Why Is the IRS Arming?

Contributed by a special friend.... :-)

Coalition for Constitutional Liberties
Weekly Update for 7/24/98
Volume I, Number 23

Why Is the IRS Arming?
A Guest Column by Jon Dougherty, USA Journal Online

You know, I think the case can be made that - to a certain extent -
there is generally nothing wrong with having a few armed federal 
agents. Most are dedicated to the law, have families of their own 
and understand the concept of policing a free society. 

For example, the U.S. Marshall's service, the Border Patrol, the 
CIA, the Secret  Service and the FBI all have specific law 
enforcement duties to perform. Most Americans, consequently, 
understand that those duties are often very dangerous and carry 
risks to life and limb. Self-protection, as well as the ability to 
protect citizens, is indeed appropriate.

But what about the Internal Revenue Service?  How can Washington
justify arming one of the most abusive of all federal agencies?  
The government's tax collectors don't need firepower, do they?  
Apparently lawmakers believe they do. In fact, between 1998 and 
2000, the IRS will have spent some $1.2 million on weaponry - the 
very kind the socialists in government are denying to ordinary 
Americans. How typical.

The most recent budgetary figures show that the IRS has already 
purchased a million dollars worth of SigArms high capacity 
semi-automatic handguns, and by the year 2000 the IRS will have 
spent $200,000 more on high capacity Remington shotguns. 

However, budget figures only tell part of the story. Now you know 
how much is being spent to upgrade and arm IRS agents, but that 
doesn't explain why the government believes IRS agents have a need 
- or even a right - to be armed in the first place.

Don't worry, I can already hear the cogs spinning in the heads of 
the propaganda-meisters. Officials at the Treasury Department will 
undoubtedly say that IRS agents  who operate in the field are 
expected to go on arrests and therefore are required to be armed.

But the Treasury Department won't explain why IRS agents should be
authorized to arrest anyone in the first place. With other federal 
law agencies at their disposal, the Justice Department doesn't need 
IRS cops.

Oh, but that's the kicker, isn't it?  If you violate federal tax 
laws, you get to appear before specific tax courts, not just any 
federal court. In other words, Washington, D.C. is so scared they 
are going to get cheated out of a dime that they have established 
the IRS as a virtual fourth branch of government. Their own laws, 
their own code, their own courts, their own cops.

You can murder unborn babies, but by golly don't even think about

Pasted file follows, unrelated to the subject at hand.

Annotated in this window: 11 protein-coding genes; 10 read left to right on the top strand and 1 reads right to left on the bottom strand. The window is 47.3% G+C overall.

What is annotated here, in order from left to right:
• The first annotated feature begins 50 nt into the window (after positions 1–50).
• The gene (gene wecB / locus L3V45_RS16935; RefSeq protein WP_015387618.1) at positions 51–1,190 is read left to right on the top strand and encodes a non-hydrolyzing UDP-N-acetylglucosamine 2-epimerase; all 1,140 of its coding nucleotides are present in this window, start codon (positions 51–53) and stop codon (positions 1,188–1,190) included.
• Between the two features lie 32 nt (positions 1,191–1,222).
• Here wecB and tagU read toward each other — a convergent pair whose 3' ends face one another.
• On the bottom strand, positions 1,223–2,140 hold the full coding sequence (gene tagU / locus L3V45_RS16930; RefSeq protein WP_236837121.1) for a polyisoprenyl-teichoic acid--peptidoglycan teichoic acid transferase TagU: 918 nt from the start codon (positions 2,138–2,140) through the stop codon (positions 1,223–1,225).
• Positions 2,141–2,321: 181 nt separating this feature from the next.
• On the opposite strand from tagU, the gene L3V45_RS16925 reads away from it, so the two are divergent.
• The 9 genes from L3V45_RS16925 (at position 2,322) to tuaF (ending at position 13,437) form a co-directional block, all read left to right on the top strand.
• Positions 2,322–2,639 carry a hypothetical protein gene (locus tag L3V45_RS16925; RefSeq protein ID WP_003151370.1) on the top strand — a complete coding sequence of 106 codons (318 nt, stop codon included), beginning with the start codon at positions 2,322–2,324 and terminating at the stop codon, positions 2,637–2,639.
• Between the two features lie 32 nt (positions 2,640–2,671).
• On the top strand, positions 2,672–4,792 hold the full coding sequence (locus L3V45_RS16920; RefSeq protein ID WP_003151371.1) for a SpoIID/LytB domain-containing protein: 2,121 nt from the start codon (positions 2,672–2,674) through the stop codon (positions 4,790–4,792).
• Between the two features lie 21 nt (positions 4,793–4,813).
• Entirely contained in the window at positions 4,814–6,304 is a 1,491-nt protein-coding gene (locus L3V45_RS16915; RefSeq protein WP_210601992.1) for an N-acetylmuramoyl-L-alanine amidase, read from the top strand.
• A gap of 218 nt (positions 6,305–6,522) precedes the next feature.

cheating on your taxes.

And what about these budget figures? You know that the government 
is getting a "deal" on these weapons, so figure that a Remington 
shotgun of the type they're buying will likely cost around $300. 
Sig Sauer semi-auto pistols go for about $750. Do the math: That's 
about 667 new shotguns and about 1340 new pistols, or enough for 
about 560 IRS teams of two if you figure in having the agency keep 
some spares lying around.

That doesn't count the number of weapons already in the IRS arsenal 
that are not getting replaced in this budget. Who knows what the 
real number of weapons the IRS has in their possession really is.

Furthermore, why would Congress - especially after both Houses have 
recently held hearings into the various and sundry IRS abuses over 
the years - even authorize arrest powers for IRS agents?  Is 
everyone brain dead in Washington?

Didn't various senators and representatives just inform the American 
people that they didn't much trust the IRS either?

Something smells worse than second-hand tobacco smoke here.

There is no reason to arm IRS agents anymore than there is a reason 
to arm Department of Energy agents, State Department agents, some 
Postal Service agents, federal Bureau of Land Management agents, 
Park Service agents, and so on. According to a recent report in 
WorldNetDaily, the federal government claims some 85,000 armed 
federal agents - with about 20,000 new ones trained each year.

It should not be the IRS' job to arrest delinquent taxpayers. After 
they investigate a crime and get a warrant from a judge to execute 
an arrest, they should be turning those warrants over to traditional 
law enforcement agents either on the federal level or on the state 
and local levels - preferably both. IRS agents, who are already 
operating under a prejudicial mindset against taxpayers, do not need 
firepower to help enforce tax laws.

Americans need to know what is happening here. When Washington 
worships our money more than our freedom - to the point of arming 
its tax collectors - something's seriously wrong in paradise.

Be sure to visit the daily newsmagazine USA Journal Online:

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